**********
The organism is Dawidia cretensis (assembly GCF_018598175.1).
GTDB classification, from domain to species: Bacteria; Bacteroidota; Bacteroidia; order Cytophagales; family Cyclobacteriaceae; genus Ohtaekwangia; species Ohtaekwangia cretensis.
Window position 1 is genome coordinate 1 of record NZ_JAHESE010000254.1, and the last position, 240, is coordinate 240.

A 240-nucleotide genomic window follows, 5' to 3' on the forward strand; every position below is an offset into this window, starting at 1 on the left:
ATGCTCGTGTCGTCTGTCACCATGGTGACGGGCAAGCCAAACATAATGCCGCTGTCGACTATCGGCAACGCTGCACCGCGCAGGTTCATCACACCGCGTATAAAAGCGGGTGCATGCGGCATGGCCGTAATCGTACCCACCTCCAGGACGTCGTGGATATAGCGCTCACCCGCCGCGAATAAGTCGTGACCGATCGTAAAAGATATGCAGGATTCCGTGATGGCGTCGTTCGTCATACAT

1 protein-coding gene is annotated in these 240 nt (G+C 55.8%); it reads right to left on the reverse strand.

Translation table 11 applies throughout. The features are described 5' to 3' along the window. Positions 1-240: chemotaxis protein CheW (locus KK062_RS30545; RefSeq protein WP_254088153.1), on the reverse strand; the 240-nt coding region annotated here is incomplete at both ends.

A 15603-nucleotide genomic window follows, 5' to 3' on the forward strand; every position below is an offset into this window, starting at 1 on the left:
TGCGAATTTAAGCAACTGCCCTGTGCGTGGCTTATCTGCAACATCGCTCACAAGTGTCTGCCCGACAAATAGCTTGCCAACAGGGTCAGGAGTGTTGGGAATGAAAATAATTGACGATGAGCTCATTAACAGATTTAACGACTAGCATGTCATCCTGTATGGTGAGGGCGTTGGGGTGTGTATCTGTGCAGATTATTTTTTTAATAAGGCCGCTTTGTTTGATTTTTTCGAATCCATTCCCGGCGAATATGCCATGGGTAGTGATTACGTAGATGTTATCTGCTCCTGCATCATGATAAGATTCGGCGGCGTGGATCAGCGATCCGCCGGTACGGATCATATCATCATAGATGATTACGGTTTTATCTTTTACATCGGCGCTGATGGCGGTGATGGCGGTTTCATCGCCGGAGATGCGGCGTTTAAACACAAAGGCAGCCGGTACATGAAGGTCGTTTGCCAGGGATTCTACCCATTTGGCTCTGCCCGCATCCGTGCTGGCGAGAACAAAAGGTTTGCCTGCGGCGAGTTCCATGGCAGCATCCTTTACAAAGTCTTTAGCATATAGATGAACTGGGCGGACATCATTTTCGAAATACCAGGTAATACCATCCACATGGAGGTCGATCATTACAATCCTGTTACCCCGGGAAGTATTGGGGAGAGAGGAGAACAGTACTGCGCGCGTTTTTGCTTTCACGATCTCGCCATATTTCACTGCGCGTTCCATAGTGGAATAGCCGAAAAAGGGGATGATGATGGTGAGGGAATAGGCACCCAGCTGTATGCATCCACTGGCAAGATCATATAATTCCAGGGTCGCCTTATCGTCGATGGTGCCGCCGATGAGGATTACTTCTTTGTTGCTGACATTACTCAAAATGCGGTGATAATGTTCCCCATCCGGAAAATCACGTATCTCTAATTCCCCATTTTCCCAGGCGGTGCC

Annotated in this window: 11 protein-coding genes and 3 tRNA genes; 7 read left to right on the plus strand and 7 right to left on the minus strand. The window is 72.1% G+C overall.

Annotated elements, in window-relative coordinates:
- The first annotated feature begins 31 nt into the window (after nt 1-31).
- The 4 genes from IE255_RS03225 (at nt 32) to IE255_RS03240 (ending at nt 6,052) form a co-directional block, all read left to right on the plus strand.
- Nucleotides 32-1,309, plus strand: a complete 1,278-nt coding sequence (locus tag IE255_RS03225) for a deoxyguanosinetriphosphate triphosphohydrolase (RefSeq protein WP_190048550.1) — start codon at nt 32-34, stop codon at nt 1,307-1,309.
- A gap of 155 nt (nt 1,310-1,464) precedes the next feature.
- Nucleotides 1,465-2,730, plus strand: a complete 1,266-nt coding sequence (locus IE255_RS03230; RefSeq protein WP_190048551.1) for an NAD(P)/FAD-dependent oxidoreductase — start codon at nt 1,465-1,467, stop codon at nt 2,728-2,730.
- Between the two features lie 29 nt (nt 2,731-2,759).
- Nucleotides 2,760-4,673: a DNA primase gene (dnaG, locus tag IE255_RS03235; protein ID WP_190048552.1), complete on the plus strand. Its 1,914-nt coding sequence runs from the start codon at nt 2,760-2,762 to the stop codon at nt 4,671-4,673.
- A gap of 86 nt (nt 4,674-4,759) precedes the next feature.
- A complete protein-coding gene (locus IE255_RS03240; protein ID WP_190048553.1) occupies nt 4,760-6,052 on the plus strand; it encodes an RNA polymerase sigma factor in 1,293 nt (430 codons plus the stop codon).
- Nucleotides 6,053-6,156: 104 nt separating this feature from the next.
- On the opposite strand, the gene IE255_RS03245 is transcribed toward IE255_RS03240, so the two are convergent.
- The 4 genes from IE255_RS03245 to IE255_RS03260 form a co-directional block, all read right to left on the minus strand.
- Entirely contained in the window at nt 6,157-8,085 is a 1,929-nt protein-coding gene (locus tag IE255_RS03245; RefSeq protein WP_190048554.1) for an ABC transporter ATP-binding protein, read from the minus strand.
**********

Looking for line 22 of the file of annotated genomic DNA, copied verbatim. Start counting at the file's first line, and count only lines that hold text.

- On the opposite strand, the gene IE255_RS03245 is transcribed toward IE255_RS03240, so the two are convergent.